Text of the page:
Ohio Cop Disciplined for Snatching Camera from Disabled Woman
After a six-week investigation, a Yellow Springs police sergeant was disciplined for misconduct for forcibly grabbing a video camera from a disabled woman last year.
The stipulations of her disciplinary action require Penrod to undergo a fitness-for-duty examination, serve a minimum 180-day performance improvement period as well the days of unpaid suspension. The improvement program provides training “designed to specifically enhance your ability to perform your duties in a proper manner,” and includes monthly meetings with Yellow Springs Police Chief David Hale and bimonthly evaluations by Village Manager Patti Bates.
The incident in question occurred in early November when a landlord who had issued an eviction notice called the police and then left the property.
When three Yellow Springs officers arrived on the scene, tenant Athena Fannin began recording their actions; soon enough Penrod forced the camera out of Fannin’s hands. The three-second clip of this interaction went viral after being widely shared on social media.
Chief Hale found that Penrod had committed two counts of improper conduct, including forcibly taking Fannin’s camera and exhibiting hostility without cause.
After a series a series of predisciplinary hearings, Bates made the final disciplinary action based on Hale’s recommendation. It should be noted that Sergeant Penrod has no official complaints other than Fannin’s on her official seven-year record as an officer in the Village, a discrepancy Bates took into consideration during the disciplinary proceedings.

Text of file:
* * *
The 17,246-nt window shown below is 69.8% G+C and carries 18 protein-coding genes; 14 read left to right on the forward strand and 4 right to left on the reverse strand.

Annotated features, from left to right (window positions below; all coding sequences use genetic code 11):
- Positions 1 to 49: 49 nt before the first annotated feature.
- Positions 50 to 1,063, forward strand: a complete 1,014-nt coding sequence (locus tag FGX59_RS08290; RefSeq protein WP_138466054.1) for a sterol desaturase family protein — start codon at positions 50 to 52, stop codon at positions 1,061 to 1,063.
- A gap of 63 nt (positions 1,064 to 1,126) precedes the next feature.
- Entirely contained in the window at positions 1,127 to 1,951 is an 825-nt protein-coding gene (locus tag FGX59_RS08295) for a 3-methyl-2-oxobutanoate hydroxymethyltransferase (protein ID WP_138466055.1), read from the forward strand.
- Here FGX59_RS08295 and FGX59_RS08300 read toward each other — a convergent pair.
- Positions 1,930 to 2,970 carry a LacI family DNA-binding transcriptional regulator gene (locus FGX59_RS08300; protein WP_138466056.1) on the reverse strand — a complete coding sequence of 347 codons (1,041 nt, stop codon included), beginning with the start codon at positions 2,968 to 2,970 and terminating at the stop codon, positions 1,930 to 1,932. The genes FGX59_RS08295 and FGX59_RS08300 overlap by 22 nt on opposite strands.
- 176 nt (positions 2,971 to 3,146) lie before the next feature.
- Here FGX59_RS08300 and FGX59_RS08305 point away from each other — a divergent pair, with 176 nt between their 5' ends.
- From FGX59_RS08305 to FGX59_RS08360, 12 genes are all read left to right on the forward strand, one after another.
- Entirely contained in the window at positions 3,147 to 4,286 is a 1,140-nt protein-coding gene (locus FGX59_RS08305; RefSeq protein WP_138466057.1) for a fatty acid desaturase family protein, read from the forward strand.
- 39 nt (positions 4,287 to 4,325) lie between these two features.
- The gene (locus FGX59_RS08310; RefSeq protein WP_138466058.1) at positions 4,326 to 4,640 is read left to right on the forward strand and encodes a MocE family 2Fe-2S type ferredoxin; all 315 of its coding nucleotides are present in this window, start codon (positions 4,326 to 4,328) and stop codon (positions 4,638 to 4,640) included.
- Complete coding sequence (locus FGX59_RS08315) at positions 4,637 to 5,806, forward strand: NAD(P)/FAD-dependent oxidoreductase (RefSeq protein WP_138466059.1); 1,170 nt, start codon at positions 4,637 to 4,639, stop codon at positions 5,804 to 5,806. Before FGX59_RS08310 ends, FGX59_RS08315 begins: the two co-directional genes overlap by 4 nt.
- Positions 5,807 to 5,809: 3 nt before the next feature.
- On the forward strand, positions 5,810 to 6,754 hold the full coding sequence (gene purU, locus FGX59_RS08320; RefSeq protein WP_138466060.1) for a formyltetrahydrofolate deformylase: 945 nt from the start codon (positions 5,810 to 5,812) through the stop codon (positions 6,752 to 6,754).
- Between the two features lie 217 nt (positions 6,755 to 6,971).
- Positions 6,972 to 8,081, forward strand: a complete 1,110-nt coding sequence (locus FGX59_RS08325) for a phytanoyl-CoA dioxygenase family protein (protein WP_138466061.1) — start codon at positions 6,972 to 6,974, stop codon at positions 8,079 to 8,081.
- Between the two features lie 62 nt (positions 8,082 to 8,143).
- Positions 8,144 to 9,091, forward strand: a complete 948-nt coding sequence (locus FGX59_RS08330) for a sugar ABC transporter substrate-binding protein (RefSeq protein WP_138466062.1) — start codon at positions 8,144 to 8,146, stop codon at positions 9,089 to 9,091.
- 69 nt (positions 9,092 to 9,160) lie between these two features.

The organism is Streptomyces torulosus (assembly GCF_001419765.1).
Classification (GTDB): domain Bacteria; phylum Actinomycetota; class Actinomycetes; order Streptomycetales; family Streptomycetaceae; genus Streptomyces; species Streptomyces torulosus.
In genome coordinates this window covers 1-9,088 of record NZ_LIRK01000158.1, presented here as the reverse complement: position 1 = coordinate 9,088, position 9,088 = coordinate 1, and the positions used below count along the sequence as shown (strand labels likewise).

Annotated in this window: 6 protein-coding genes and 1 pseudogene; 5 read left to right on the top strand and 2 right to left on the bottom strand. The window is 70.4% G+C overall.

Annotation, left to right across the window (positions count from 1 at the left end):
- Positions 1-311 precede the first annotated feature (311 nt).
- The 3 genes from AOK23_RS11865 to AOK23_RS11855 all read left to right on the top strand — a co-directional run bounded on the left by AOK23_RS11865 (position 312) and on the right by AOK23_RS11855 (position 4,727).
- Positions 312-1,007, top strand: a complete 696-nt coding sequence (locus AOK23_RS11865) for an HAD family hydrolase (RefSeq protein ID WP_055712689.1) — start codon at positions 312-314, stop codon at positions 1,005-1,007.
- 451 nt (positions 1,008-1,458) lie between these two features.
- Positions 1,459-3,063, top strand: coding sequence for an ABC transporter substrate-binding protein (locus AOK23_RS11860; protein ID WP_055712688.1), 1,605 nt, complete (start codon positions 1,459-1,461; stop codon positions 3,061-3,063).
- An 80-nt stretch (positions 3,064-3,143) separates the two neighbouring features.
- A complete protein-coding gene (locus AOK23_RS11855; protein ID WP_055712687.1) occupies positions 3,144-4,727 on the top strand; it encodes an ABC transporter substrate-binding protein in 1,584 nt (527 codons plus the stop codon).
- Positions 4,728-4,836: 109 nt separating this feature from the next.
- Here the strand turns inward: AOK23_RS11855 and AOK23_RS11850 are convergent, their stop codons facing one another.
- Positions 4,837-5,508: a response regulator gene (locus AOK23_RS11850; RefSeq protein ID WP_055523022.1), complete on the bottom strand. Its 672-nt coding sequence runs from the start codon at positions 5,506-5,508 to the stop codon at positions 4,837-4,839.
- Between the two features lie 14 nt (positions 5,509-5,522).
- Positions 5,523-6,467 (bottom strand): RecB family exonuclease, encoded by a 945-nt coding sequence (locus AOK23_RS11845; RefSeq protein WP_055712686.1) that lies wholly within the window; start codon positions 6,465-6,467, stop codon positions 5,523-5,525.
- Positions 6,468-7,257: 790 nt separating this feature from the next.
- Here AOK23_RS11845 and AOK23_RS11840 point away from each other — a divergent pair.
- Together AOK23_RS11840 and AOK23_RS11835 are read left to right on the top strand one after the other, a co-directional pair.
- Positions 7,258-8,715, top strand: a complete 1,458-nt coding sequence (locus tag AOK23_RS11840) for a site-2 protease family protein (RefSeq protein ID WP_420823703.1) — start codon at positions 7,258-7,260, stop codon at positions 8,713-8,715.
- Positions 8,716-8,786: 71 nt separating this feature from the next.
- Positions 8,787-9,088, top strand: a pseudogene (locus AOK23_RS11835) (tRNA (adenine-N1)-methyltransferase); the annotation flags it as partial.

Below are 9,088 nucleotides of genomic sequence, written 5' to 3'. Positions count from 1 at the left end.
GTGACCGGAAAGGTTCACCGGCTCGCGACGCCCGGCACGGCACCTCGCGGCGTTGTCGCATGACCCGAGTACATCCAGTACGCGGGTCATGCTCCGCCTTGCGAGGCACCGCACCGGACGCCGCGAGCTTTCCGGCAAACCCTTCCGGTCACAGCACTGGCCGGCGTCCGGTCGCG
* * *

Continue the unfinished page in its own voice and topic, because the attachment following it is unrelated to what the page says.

Especially considering the Yellow Springs News had also filed a couple of complaints against her that are not described in detail in the article.
The final decision, made by Bates and based on Hale’s recommendation, included two earlier complaints lodged by the Yellow Springs News regarding Penrod’s allegedly aggressive manner. Currently Sergeant Penrod has several commendations and no complaints other than Fannin’s on her official seven-year record as an officer in the Village, a discrepancy Bates notes in her letter.
“The fact that the previous incidents noted herein are not in your file is problematic of a system that will change during my tenure,” said Bates. “I find that under the circumstances, additional discipline must be imposed consistent with my interpretation of the Personnel Manual and my responsibilities as the Village Manager.”
According to Bates, complaints regarding Village personnel that are submitted in writing and found to be legitimate are recorded and, according to Village policy, placed permanently in the employee’s personnel file. Cases such as this one may cause for a more in-depth review of employee files and impose more stringent sanctions against those found of any wrongdoing.
Currently, Fannin is seeking criminal charges against Sergeant Penrod. The Clark County Sheriff’s Department completed an independent investigation of the case last week and is awaiting review from a Springfield City Prosecutor.
Check out video of the incident below as well as a recording of Fannin’s 911 call from that day. We commend Chief Hale for setting a standard for professionalism within his first week as permanent chief.